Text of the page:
When we imagine a future permanent human presence on the Moon or Mars we think of the great technical challenges that will have to be overcome, as we have all seen depicted in the movies. We wonder: What will they eat? How will they get water? Oxygen? Energy? How will they be able to stock enough medicine so that a curable disease on Earth will not be lethal there? And while these are all immense challenges, we may not be fully aware of the magnitude of the first and most fundamental task; one need only stop to look at the huge and complex set-up involved in any construction project. How will we build these off-Earth bases? With what materials? With what machines?
Constructing bases on the Moon or Mars is no longer just a fictional dream. In fact, so many projects have sprung up in recent years, especially related to the Moon, that one might think that the Earth’s satellite could become a busy place in the coming decades. NASA’s new Artemis programme, which aims to return to the Moon within this decade—the agency has acknowledged that the original goal of 2024 is unattainable—envisages placing at the lunar South Pole the Artemis Base Camp, which will include a foundational habitat and a habitable mobile platform: an enclosed, pressurised vehicle for multi-day expeditions outside the camp. The former director general of the European Space Agency (ESA), Johann-Dietrich Wörner, has been pushing the idea of building a Moon Village for years. Although his efforts have not resulted in a formal programme, the idea has been taken up by others to create the Moon Village Association.
The challenge of building with limited materials
In the wake of its successful Chang’e lunar missions, China also wants a lunar base; in June 2021, it jointly presented with Russia a plan to create an International Lunar Research Station (ILRS) by 2036, inviting other countries to join, although it is uncertain how recent global instability will affect these projects. The proposals have also been endorsed by numerous private entities. Tech moguls Jeff Bezos and Elon Musk, through their respective companies Blue Origin and SpaceX, have repeatedly expressed interest in signing up for lunar colonisation, as have other organisations such as the Open Lunar Foundation and the International MoonBase Alliance. And all of this is at the heart of Musk’s ambition to create a city on Mars by 2050.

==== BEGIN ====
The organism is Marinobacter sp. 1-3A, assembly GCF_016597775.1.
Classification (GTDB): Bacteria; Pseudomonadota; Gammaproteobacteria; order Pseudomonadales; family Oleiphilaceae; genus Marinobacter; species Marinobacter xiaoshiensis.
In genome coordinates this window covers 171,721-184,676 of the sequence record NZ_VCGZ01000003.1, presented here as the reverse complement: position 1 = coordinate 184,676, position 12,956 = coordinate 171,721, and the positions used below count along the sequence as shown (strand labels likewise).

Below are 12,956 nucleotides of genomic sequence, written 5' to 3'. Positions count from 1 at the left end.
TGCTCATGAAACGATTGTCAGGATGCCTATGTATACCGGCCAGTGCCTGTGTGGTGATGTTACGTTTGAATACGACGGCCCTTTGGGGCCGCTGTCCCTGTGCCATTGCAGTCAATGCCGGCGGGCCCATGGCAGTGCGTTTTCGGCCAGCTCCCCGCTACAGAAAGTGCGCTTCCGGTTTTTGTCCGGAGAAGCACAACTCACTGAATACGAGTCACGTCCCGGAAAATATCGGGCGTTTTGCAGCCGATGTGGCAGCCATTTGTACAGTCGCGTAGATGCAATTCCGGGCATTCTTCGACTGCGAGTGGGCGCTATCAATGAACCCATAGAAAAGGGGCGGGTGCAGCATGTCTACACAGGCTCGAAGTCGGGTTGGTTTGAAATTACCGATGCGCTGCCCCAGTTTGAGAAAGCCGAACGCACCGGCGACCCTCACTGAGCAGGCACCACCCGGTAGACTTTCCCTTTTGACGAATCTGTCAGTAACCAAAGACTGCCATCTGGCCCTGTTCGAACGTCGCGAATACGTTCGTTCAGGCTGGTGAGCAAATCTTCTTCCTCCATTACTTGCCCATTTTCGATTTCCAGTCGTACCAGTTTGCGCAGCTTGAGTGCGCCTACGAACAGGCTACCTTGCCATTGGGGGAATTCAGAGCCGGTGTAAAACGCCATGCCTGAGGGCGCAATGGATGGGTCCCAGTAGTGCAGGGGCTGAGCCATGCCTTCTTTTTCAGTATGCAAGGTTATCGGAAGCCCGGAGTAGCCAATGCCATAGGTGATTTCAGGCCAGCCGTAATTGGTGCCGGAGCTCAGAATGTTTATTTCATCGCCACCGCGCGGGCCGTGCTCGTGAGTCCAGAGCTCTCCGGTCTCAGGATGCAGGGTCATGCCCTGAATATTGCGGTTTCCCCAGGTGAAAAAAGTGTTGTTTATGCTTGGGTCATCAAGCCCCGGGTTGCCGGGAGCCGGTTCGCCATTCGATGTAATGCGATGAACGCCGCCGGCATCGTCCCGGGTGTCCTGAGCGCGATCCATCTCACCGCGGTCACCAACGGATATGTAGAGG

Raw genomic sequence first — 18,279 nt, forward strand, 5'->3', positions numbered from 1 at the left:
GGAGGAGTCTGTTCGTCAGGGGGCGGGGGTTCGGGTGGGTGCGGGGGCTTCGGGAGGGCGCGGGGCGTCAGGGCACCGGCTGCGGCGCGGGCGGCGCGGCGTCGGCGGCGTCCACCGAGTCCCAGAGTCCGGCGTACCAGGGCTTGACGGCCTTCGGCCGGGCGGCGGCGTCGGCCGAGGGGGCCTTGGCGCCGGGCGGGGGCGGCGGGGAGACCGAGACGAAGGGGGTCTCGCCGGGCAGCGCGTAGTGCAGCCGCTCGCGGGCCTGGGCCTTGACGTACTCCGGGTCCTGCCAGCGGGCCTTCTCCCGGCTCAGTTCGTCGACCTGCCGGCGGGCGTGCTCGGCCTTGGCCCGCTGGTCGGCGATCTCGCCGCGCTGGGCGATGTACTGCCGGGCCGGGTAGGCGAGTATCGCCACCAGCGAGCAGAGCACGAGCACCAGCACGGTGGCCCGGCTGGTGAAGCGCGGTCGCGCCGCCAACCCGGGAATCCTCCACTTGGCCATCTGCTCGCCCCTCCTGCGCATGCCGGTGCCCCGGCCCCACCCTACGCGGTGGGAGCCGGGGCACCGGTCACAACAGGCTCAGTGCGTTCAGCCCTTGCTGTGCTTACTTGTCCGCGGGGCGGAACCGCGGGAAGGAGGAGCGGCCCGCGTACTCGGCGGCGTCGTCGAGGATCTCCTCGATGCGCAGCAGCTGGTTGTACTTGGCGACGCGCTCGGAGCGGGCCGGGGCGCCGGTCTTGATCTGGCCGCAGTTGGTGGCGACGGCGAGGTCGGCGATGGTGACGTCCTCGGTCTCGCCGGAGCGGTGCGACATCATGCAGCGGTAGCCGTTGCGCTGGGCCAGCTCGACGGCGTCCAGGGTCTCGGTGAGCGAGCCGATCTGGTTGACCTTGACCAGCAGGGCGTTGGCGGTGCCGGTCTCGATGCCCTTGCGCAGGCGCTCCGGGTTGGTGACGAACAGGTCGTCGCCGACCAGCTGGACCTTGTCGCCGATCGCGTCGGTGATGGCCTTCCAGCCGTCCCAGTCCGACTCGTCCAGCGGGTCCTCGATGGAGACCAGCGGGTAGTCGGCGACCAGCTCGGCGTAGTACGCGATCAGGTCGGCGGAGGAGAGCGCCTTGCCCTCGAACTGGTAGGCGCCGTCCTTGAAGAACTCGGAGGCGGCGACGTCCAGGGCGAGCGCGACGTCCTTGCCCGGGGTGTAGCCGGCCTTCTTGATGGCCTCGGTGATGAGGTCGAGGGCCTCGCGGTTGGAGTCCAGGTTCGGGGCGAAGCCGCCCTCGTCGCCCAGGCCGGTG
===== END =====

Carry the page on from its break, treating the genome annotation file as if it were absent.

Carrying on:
Grandiose ambitions, but it is said that transporting a single brick to Mars would cost some $2 million. While it remains unclear where this calculation comes from, other estimates based on actual space missions suggest that the cost of launching a single kilo of payload simply to low Earth orbit can exceed $20,000. It thus seems certain that sending cement-laden dump trucks; large, prefabricated structures; cranes and bulldozers to another world is out of the question, even though science fiction movies show us large off-world stations with no shortage of shops or restaurants. For this reason, all research and proposals on off-world construction have the same inspiring principle as a mantra: In Situ Resource Utilisation (ISRU). In other words, limiting ourselves as much as possible to what is already there.
“We can’t establish a supply chain between Earth and Mars similar to what we have here, so we need to find ways to generate materials in an extremely resource-constrained environment,” Javier Fernandez, a bio-inspired materials scientist at the Singapore University of Technology and Design, tells OpenMind. This lack of resources can only be solved by human ingenuity. That is why this is a fertile field for multidisciplinary research that brings together the knowledge of materials chemists, geologists, geophysicists, engineers, architects, designers, planetary scientists, biologists, technologists and other experts in different fields. And while we are still far from having definitive solutions to overcome this first major stumbling block to the colonisation of other worlds, human ingenuity has already yielded some surprising ideas.
From Martian caves to inflatable buildings
The most immediate proposal is the most obvious: to take advantage of habitats that nature has already built for us. Mars’ volcanic past and the impact of meteorites on the Moon and the red planet have created Earth-like lava tubes, natural caves that could provide prêt-à-porter shelters. These caves have additional major advantages: their underground location would protect the occupants from cosmic and solar radiation—one of the greatest threats to life outside Earth—and from possible meteorites, as well as maintaining stable temperatures of around -20°C and providing easy access to subsurface mineral resources and possibly frozen water. What’s more, if life exists or once existed on Mars, evidence might be found in these caves.